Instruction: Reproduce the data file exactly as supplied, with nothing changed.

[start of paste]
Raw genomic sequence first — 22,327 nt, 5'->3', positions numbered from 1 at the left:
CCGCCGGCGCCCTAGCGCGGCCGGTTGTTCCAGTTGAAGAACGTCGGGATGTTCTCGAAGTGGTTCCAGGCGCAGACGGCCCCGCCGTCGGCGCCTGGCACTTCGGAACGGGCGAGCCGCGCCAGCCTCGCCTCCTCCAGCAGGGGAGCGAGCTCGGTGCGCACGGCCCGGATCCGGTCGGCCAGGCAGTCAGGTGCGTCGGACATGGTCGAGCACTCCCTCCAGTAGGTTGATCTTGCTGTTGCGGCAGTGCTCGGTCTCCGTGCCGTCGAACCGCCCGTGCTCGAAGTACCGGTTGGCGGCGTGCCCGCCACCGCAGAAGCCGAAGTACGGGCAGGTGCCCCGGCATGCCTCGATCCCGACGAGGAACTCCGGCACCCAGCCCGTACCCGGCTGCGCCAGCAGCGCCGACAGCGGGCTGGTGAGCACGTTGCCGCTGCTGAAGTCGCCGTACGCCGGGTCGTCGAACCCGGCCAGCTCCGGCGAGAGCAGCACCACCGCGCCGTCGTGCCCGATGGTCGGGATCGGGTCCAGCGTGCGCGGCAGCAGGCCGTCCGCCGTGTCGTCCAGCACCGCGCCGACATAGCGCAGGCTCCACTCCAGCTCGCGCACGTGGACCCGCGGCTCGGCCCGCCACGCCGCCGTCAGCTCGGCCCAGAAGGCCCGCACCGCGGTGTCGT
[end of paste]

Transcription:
Raw genomic sequence first — 22,327 nt, 5'->3', positions numbered from 1 at the left:
CCGCCGGCGCCCTAGCGCGGCCGGTTGTTCCAGTTGAAGAACGTCGGGATGTTCTCGAAGTGGTTCCAGGCGCAGACGGCCCCGCCGTCGGCGCCTGGCACTTCGGAACGGGCGAGCCGCGCCAGCCTCGCCTCCTCCAGCAGGGGAGCGAGCTCGGTGCGCACGGCCCGGATCCGGTCGGCCAGGCAGTCAGGTGCGTCGGACATGGTCGAGCACTCCCTCCAGTAGGTTGATCTTGCTGTTGCGGCAGTGCTCGGTCTCCGTGCCGTCGAACCGCCCGTGCTCGAAGTACCGGTTGGCGGCGTGCCCGCCACCGCAGAAGCCGAAGTACGGGCAGGTGCCCCGGCATGCCTCGATCCCGACGAGGAACTCCGGCACCCAGCCCGTACCCGGCTGCGCCAGCAGCGCCGACAGCGGGCTGGTGAGCACGTTGCCGCTGCTGAAGTCGCCGTACGCCGGGTCGTCGAACCCGGCCAGCTCCGGCGAGAGCAGCACCACCGCGCCGTCGTGCCCGATGGTCGGGATCGGGTCCAGCGTGCGCGGCAGCAGGCCGTCCGCCGTGTCGTCCAGCACCGCGCCGACATAGCGCAGGCTCCACTCCAGCTCGCGCACGTGGACCCGCGGCTCGGCCCGCCACGCCGCCGTCAGCTCGGCCCAGAAGGCCCGCACCGCGGTGTCGT